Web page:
Source: ZDNet

HP reevaluating Windows Phone 7 after Palm acquisition


This shouldn’t come as a surprise to anybody given yesterday’s news; in an interview with CNN, HP‘s strategy chief Shane Robison said that he’s still unsure if the company still has plans to ship / build Windows Phone 7 products:

What does this say about any plans that you may or may not have to use Windows Phone 7? Will webOS be your exclusive mobile platform, or will you also use Microsoft. At one point, Palm was using both its own OS and Microsoft’s.

We’re going to have to sort through all that over the coming months. We’re very, very serious partners with Microsoft. We hope to continue to be their biggest customer. And in this particular space, which is a small segment for us, we’ve got to work with them to figure out exactly what the roadmap looks like.

Frankly now that have WebOS (once the deal is done obviously), I don’t see any reason for them to have Windows Phone 7 products.

Source: CNN

Adobe confirms Flash for Windows Phone 7


It a recent blog disucssing the company’s officially abondon of Apple’s iPhone OS, Adobe’s Principal Product Manager Mike Chambers slipped whar may be one of the first official confirms by Adobe that Flash (and AIR?) is coming to Windows Phone 7 (previously on Microsoft commented on this subject):

I am excited about Flash Player 10.1 and Adobe AIR 2.0 and all of the opportunities that they will make available to Flash developers across multiple platforms (desktop, Android, Palm, Windows Phone 7, RIM, etc…).

This also confirms that the developement of Flash 10.1 for Windows Mobile 6.X was indeed halted two months ago. From the looks of it, Adobe is going to try ride on the relative success and buzz of the Android platform and heavely invest in it. I don’t expect to see Flash on WP7 before H1 2011.

Fortunately, the iPhone isn’t the only game in town. Android based phones have been doing well behind the success of the Motorola Droid and Nexus One, and there are a number of Android based tablets slated to be released this year. We are working closely with Google to bring both Flash Player 10.1 and Adobe AIR 2.0 to these devices, and thus far, the results have been very promising.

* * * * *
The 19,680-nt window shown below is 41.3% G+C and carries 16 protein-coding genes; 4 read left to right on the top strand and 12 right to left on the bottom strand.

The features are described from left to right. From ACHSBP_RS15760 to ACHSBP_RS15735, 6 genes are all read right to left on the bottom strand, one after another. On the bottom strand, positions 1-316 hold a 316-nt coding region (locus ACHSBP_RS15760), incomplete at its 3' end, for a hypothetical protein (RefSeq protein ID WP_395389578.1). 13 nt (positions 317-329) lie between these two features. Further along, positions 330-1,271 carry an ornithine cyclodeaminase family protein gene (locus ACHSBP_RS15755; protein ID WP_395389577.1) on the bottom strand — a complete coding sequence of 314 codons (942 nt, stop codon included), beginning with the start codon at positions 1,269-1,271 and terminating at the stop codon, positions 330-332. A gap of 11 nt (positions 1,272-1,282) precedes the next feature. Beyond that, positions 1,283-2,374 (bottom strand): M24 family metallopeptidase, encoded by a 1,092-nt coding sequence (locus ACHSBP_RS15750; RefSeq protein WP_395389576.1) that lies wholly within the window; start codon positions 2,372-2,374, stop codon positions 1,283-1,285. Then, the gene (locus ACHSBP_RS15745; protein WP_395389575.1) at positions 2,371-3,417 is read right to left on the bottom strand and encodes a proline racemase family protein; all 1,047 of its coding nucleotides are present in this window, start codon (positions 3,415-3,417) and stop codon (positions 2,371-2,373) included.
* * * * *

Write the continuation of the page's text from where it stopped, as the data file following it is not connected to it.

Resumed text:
Source: Adobe Mike Chambers

Flash coming to BlackBerry, Android and WebOS in H2 2010


Adobe’s CEO Shantanu Narayen has recently announced during a television interview with Fox Business that Flash 10.1 will finally be available on Android, BlackBerry and WebOS handsets in the second half of this year (H2 2010). Regarding Android everybody should also be made aware that only CortexA8 based handsets (TI OMAP 3x and SnapDragon etc..) will be able to run Flash 10.1. It also seems like Adobe has indeed decided to scrap the Windows Mobile 6.x plugin as it was state back in February (they are curently working on flash for Windows Phone 7 instead). Developers can also sign-up now to be notified of the release of Flash 10.1 and AIR for Android (they’ve entered private-beta).

Source: Fox Business & Adobe via engadget

New WebOS update for Pre is out. Support for iTunes sync is back.

PalmWebOS
Well, it looks like Palm is fighting Apple back. The new WebOS update brings back support for iTunes sync in the current version (8.2.1) among other enhancements.

“Pre” and “business” just got a lot friendlier! Today we released Palm webOS 1.1, which brings several additions to our support for Exchange ActiveSync (EAS), including remote wipe, PIN/password requirements, inactivity timeout, improved certificate handling, and more. You can find more details about how Palm webOS fits into your business environment here.

In addition to these treats for business users, Version 1.1 also includes a few other goodies for everyone — like support for emoticons in the messaging app, and the ability to set “person reminders” in the contacts app (next time you get a message or phone call from that person, a message pops up showing you a reminder to ask them about their vacation in Maui — cool, huh?). Oh, and one more thing: Palm webOS 1.1 re-enables Palm media sync. That’s right — you once again can have seamless access to your music, photos and videos from the current version of iTunes (8.2.1).

More info can be found on the Palm Blog